Bad creative gives SA Tourism a bad name

In Attractions, Australian Cultural Exports, Australian Domestic Tourism, Business Resources, Community, Featured Home Page News, Government, Media and Communications, South Australia

TTN Editorial – After a tousle for SA Tourism’s advertising account, international ad agency TBWA has used SA Tourism’s cash to develop some truly misguided creative. Editorial by Megan Youngmann

The 30s TVC (30-second TV commercial) features an elderly man slowly experiencing SA attractions with tears in his eyes, and culminates in the tagline ‘Don’t feel sorry for old mate, it’s his own damn fault he didn’t visit Adelaide sooner’.

Advertising expert Veronica Hope of specialist tourism marketing agency Australian Voice Marketing has said the copywriting in the ad demonstrates a truly hipster view of the ageing population and will do nothing for increasing visitation amongst SA Tourism’s target markets.

“In an effort to be edgy, the kids at this ad agency have forgotten their only job – to improve the bottom line of tourism operators by increasing visitation to the state”, Ms Hope said.

“Big ad agencies can forget who they serve.

“When this agency TBWA says ‘Don’t feel sorry for old mate, it’s his own damn fault he didn’t visit Adelaide sooner’, they’ve forgotten that older people might not appreciate the word ‘damn’ or the insult that the older generation’s time spent raising kids or perhaps working in coal mines was not in fact wasted. It’s a modern, frankly hipster idea that one can ‘do’ all the places they want to by time they’re old”, Ms Hope said. “It doesn’t serve the Australian domestic markets.”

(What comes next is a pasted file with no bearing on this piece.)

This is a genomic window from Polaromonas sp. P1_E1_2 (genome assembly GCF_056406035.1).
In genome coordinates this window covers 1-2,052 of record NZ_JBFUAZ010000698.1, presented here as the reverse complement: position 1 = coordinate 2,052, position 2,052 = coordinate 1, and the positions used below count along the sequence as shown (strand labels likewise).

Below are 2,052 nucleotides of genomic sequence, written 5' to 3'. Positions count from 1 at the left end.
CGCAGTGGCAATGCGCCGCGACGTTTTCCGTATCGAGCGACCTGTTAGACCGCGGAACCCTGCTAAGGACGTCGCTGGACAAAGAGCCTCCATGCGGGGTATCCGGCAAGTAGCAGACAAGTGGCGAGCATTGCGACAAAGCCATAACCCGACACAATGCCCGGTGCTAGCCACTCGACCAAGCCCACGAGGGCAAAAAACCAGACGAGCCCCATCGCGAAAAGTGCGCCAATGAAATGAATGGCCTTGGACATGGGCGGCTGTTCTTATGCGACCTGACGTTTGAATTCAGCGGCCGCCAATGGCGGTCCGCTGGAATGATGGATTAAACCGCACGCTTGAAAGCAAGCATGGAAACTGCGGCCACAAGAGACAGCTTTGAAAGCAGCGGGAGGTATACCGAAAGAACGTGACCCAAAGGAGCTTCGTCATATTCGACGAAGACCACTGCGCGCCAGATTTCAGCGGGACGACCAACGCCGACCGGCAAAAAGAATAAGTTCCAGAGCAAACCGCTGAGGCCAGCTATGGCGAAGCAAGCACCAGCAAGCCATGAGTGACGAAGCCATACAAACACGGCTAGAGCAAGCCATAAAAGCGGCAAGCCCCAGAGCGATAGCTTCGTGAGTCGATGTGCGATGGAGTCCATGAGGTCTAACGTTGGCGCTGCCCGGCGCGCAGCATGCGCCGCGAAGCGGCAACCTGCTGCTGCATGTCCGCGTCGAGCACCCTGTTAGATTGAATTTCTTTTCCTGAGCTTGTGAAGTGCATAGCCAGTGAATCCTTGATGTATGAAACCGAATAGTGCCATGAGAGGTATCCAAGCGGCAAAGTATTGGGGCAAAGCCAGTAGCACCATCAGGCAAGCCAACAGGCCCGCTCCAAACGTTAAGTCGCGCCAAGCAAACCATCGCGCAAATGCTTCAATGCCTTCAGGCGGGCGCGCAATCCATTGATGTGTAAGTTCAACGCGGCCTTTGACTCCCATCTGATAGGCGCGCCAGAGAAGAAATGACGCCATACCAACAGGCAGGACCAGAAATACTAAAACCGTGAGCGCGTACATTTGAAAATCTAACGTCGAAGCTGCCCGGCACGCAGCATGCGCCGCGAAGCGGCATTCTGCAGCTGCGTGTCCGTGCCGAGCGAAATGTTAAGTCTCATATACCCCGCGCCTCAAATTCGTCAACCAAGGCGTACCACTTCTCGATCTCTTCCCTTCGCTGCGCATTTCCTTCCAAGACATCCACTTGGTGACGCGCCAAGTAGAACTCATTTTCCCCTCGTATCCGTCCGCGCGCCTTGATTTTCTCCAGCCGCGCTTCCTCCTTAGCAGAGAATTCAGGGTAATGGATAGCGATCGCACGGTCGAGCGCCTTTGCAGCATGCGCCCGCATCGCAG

“This is reminiscent of the ‘Bloody Volvo Driver campaign’, which made waves about 15 years ago. Some agency wanted to make a splash by using the lazy cliche of Volvo drivers being slow and annoying. Advertising legend John Bevins said at the time that as a lifetime Volvo customer, the brand had insulted him in his advanced years out of buying his next Volvo.

“Considering that it’s five times cheaper to keep an old customer than it is to get a new one, a regional tourism board insulting the traditional market of older Australian domestic travellers is professionally and creatively naive”, Ms Hope said.

“The agency have taken a great unique selling proposition (or USP) – that SA is on everyone’s bucket list – and made a hash of it.”

The SA Premier in the meantime is just using a variation on the line ‘any publicity is good publicity’.

 

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